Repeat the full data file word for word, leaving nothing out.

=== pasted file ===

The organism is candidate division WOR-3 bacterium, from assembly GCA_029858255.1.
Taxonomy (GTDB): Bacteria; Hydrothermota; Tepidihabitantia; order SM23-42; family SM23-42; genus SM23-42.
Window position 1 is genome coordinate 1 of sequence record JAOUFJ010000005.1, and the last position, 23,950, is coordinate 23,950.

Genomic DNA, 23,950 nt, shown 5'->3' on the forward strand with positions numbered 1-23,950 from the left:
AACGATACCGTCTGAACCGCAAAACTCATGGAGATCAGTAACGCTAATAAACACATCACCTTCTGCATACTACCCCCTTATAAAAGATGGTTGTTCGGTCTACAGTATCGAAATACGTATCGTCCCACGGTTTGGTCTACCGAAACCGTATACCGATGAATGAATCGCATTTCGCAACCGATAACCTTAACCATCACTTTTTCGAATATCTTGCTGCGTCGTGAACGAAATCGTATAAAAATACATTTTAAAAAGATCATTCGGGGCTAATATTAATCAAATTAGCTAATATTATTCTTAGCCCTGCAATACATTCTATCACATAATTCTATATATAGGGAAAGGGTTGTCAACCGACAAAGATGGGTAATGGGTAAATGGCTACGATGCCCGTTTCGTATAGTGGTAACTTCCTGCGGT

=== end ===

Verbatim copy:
The organism is candidate division WOR-3 bacterium, from assembly GCA_029858255.1.
Taxonomy (GTDB): Bacteria; Hydrothermota; Tepidihabitantia; order SM23-42; family SM23-42; genus SM23-42.
Window position 1 is genome coordinate 1 of sequence record JAOUFJ010000005.1, and the last position, 23,950, is coordinate 23,950.

Genomic DNA, 23,950 nt, shown 5'->3' on the forward strand with positions numbered 1-23,950 from the left:
AACGATACCGTCTGAACCGCAAAACTCATGGAGATCAGTAACGCTAATAAACACATCACCTTCTGCATACTACCCCCTTATAAAAGATGGTTGTTCGGTCTACAGTATCGAAATACGTATCGTCCCACGGTTTGGTCTACCGAAACCGTATACCGATGAATGAATCGCATTTCGCAACCGATAACCTTAACCATCACTTTTTCGAATATCTTGCTGCGTCGTGAACGAAATCGTATAAAAATACATTTTAAAAAGATCATTCGGGGCTAATATTAATCAAATTAGCTAATATTATTCTTAGCCCTGCAATACATTCTATCACATAATTCTATATATAGGGAAAGGGTTGTCAACCGACAAAGATGGGTAATGGGTAAATGGCTACGATGCCCGTTTCGTATAGTGGTAACTTCCTGCGGT